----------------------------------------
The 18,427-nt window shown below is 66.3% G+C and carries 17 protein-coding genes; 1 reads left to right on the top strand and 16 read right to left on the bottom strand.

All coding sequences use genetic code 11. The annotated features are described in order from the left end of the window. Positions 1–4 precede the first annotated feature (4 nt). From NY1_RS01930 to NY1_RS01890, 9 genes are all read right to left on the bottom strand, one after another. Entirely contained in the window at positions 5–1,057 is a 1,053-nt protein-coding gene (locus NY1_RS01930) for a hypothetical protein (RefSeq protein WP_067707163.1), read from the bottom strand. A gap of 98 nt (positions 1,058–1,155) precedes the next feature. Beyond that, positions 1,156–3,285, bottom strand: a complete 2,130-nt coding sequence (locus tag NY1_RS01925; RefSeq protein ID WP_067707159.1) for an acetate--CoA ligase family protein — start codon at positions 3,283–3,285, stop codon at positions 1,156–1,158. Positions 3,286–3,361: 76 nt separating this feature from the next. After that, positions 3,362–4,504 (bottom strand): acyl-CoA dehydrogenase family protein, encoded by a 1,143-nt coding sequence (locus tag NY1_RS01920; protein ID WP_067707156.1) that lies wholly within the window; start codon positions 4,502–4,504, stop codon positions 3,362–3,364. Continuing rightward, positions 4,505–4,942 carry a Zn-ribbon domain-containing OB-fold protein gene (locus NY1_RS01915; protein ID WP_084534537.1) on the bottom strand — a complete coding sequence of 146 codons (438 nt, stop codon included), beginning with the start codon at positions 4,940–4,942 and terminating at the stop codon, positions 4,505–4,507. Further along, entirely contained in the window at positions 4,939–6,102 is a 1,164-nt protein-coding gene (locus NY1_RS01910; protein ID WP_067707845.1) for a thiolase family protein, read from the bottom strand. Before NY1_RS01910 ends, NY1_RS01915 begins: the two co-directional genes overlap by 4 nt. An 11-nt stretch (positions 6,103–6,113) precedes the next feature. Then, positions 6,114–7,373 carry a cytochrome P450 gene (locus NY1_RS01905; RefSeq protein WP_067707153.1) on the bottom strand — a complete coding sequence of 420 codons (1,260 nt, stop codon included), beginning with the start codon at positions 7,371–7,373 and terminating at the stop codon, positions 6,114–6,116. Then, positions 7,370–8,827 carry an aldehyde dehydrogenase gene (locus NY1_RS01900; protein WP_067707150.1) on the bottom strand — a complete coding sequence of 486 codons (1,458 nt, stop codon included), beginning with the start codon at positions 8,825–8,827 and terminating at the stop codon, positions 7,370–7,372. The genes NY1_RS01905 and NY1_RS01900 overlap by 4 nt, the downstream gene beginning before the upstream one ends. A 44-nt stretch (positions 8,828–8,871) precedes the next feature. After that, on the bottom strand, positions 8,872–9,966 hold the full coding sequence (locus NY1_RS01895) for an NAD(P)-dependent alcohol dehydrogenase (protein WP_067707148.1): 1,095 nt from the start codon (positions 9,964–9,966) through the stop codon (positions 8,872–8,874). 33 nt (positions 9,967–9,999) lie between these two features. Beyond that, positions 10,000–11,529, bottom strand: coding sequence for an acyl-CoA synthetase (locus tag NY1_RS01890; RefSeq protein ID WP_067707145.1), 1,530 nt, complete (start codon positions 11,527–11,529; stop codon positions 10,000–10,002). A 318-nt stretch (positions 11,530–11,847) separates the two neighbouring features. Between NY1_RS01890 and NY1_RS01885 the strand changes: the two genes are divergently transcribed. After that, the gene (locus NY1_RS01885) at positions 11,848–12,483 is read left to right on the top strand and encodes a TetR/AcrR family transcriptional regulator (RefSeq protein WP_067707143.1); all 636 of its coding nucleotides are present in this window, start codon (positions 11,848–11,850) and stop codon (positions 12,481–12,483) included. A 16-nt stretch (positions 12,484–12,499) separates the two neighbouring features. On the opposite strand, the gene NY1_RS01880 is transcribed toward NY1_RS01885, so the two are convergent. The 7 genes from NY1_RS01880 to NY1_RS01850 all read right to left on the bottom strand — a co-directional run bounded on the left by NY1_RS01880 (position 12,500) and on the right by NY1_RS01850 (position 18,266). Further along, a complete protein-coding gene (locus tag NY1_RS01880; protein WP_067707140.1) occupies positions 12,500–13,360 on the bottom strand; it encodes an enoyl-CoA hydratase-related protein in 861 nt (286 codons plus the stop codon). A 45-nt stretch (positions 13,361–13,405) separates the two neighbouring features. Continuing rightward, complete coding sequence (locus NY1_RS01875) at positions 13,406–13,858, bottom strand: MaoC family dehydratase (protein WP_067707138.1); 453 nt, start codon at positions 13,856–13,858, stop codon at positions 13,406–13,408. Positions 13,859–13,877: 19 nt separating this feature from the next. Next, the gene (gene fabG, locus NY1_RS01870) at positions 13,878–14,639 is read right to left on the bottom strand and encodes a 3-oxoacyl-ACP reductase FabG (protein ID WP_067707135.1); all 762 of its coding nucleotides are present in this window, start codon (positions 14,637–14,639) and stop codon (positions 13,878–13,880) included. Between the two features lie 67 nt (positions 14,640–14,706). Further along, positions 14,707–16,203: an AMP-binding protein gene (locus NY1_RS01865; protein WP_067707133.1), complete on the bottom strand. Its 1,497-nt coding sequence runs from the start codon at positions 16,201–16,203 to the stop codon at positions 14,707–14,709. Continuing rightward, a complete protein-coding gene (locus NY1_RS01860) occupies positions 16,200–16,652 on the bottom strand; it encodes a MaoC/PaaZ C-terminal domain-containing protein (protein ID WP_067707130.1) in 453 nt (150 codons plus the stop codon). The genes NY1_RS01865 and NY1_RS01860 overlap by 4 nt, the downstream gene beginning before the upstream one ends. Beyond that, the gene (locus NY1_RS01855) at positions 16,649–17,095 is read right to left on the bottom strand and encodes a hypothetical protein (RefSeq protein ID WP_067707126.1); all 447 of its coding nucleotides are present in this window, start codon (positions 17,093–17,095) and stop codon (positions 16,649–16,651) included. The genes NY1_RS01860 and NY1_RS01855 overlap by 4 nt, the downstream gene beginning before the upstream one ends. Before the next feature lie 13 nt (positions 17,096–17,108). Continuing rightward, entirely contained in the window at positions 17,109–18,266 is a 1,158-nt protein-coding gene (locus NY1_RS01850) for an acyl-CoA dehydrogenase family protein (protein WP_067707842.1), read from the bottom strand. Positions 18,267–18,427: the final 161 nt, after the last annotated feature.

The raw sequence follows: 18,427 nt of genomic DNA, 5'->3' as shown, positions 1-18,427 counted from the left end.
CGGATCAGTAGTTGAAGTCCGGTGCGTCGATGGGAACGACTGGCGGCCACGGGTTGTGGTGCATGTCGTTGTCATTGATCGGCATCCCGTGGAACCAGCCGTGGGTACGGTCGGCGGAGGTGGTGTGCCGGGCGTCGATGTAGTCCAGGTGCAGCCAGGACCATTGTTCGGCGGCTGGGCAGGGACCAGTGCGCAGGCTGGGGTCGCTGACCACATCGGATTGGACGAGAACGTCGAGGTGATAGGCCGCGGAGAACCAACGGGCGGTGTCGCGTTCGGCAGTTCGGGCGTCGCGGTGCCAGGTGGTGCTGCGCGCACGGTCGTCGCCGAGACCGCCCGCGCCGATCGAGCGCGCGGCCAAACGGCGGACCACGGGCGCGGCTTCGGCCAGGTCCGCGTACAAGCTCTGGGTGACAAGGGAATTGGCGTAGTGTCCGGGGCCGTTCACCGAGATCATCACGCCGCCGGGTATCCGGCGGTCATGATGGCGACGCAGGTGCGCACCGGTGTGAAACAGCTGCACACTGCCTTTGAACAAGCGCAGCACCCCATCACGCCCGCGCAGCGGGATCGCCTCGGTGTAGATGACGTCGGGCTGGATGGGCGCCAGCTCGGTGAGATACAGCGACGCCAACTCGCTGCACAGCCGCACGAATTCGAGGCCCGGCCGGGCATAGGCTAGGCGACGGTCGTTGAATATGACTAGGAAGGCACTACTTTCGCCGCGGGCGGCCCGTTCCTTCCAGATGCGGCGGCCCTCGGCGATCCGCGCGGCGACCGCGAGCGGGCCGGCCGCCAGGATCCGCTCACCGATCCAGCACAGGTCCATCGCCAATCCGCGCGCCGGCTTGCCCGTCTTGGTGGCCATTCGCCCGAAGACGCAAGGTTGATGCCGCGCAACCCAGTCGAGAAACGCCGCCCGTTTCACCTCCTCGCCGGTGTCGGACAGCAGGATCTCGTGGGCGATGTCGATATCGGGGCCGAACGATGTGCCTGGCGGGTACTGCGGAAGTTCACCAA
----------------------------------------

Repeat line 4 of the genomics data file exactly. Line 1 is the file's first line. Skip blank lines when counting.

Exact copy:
CGGATCAGTAGTTGAAGTCCGGTGCGTCGATGGGAACGACTGGCGGCCACGGGTTGTGGTGCATGTCGTTGTCATTGATCGGCATCCCGTGGAACCAGCCGTGGGTACGGTCGGCGGAGGTGGTGTGCCGGGCGTCGATGTAGTCCAGGTGCAGCCAGGACCATTGTTCGGCGGCTGGGCAGGGACCAGTGCGCAGGCTGGGGTCGCTGACCACATCGGATTGGACGAGAACGTCGAGGTGATAGGCCGCGGAGAACCAACGGGCGGTGTCGCGTTCGGCAGTTCGGGCGTCGCGGTGCCAGGTGGTGCTGCGCGCACGGTCGTCGCCGAGACCGCCCGCGCCGATCGAGCGCGCGGCCAAACGGCGGACCACGGGCGCGGCTTCGGCCAGGTCCGCGTACAAGCTCTGGGTGACAAGGGAATTGGCGTAGTGTCCGGGGCCGTTCACCGAGATCATCACGCCGCCGGGTATCCGGCGGTCATGATGGCGACGCAGGTGCGCACCGGTGTGAAACAGCTGCACACTGCCTTTGAACAAGCGCAGCACCCCATCACGCCCGCGCAGCGGGATCGCCTCGGTGTAGATGACGTCGGGCTGGATGGGCGCCAGCTCGGTGAGATACAGCGACGCCAACTCGCTGCACAGCCGCACGAATTCGAGGCCCGGCCGGGCATAGGCTAGGCGACGGTCGTTGAATATGACTAGGAAGGCACTACTTTCGCCGCGGGCGGCCCGTTCCTTCCAGATGCGGCGGCCCTCGGCGATCCGCGCGGCGACCGCGAGCGGGCCGGCCGCCAGGATCCGCTCACCGATCCAGCACAGGTCCATCGCCAATCCGCGCGCCGGCTTGCCCGTCTTGGTGGCCATTCGCCCGAAGACGCAAGGTTGATGCCGCGCAACCCAGTCGAGAAACGCCGCCCGTTTCACCTCCTCGCCGGTGTCGGACAGCAGGATCTCGTGGGCGATGTCGATATCGGGGCCGAACGATGTGCCTGGCGGGTACTGCGGAAGTTCACCAA